War and the Passions of Patriotism
Photo provided by Flickr
The Assembly of Notables - Alpha History
The manuscript collection is at the Richelieu site, but the books and many other offices are located at the new library at Site François Mitterrand, Quai François Mauriac, 75013 Paris.
Montesquieu and the Separation of Powers - Online …
When we turn from the description of the monarchy to the discussion of the English Constitution we must first consider two difficulties. What were Montesquieu’s views on mixed government, and what form of government did he believe England to have? Montesquieu’s treatment of mixed government is characteristic of the problems of interpretation he presents. At the beginning of his work, when enumerating the types of government, he did not consider mixed government at all. There is no direct mention of this idea which had been so important in English political thought for centuries, and which had also figured in the work of Hotman and others in France. Montesquieu writes of “moderate” governments, but these are the uncorrupted forms of monarchy and republic. At one point he seems to be saying that a mixed constitution is impossible, or at least that he knows of none that exists. Again the parallel with Bodin is striking. When Montesquieu turns in Book XI to his discussion of England, however, he adopts a very different approach.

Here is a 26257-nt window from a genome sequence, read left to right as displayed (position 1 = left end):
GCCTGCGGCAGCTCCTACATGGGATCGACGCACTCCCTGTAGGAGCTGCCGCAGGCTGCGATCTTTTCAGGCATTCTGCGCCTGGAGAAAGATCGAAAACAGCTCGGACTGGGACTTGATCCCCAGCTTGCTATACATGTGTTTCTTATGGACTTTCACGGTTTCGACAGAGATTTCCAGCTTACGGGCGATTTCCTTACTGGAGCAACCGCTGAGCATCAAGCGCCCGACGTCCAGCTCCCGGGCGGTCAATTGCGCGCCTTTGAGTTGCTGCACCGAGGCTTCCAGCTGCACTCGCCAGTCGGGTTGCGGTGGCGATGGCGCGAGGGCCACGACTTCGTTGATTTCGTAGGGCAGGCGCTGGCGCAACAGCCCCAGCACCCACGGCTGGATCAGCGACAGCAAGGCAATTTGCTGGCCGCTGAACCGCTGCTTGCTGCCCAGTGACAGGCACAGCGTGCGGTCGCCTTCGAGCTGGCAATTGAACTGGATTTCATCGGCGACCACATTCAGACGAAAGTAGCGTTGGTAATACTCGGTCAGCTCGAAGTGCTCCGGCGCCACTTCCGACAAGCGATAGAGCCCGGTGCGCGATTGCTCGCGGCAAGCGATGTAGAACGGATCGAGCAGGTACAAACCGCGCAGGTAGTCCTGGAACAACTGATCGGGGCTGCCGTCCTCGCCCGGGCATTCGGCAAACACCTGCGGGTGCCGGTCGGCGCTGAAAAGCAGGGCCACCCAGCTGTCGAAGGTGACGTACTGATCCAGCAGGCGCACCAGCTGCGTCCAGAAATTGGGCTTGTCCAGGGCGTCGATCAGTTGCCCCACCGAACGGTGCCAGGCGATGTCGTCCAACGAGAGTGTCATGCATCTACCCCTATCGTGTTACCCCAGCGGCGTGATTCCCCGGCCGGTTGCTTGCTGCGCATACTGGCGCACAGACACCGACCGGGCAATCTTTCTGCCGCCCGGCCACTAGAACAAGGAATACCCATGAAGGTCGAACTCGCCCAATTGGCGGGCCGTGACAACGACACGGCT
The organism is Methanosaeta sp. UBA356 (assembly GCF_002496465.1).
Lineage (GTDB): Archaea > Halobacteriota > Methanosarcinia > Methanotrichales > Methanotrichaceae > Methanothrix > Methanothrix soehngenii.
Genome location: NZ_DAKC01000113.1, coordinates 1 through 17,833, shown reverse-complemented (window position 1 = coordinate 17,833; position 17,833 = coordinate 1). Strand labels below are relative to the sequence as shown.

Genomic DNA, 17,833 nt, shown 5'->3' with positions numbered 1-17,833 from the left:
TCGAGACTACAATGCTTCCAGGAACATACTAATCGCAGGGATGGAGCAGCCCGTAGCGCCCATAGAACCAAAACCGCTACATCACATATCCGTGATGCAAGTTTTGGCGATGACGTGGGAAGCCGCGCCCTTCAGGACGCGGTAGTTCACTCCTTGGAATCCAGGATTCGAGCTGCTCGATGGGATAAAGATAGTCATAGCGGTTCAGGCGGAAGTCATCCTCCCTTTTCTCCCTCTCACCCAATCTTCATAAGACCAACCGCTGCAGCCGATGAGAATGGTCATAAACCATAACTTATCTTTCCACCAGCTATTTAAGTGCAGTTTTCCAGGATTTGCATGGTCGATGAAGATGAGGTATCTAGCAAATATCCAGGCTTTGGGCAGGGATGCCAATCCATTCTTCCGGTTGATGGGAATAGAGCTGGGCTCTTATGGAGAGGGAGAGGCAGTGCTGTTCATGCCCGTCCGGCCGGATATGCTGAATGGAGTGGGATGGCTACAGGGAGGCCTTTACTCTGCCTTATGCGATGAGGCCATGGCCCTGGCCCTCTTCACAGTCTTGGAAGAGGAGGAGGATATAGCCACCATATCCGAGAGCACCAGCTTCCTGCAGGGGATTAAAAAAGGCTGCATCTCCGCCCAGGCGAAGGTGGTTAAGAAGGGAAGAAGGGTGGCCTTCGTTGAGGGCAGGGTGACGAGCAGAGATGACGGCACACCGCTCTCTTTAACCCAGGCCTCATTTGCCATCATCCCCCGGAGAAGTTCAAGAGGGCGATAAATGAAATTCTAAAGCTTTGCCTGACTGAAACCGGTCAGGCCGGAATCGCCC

Photo provided by Flickr
Review of Witches and Neighbors - Max Dashu
Montesquieu was aware of the problem of ensuring that a system of government so nicely balanced should not result in complete deadlock, that the three bodies, King, Lords, and Commons, by being poised in opposition to each other should not produce merely a state of “repose or inaction.” But he dismissed the problem by arguing that in the nature of things they are forced to move (par le mouvement nécessaire des choses), and forced to move in concert. The question of whether he saw the State as an organic unity in which the articulated parts formed a single unit exercising the sovereign power, or whether he destroyed the unity of sovereignty by dividing it up into parts which were to be distributed among quite distinct, autonomous bodies, related to each other in a mechanistic fashion only, is probably impossible to answer, because it is doubtful if he ever formulated the problem in either of these ways. He seems to have a unitary view of the supreme power when he is discussing his three forms of State in the initial books of De l’Esprit des Loix, but there is little clue to his attitude in Book XI, Chapter 6. On the question of legislative supremacy he seems, though less explicitly, to hold much the same position that we attributed above to John Locke. The legislative function is logically prior to the rest in the sense that the executive and judicial functions are concerned with putting the law into effect; but the legislative branch must be limited in its power to interfere with the acts of the executive branch, otherwise the former will be able to wield arbitrary power. Montesquieu does not, however, emphasize the supremacy of the law, or of the legislative function, to anything like the extent Locke had done, and as a consequence there seems to be a good deal more disagreement between them on this point than was probably the case.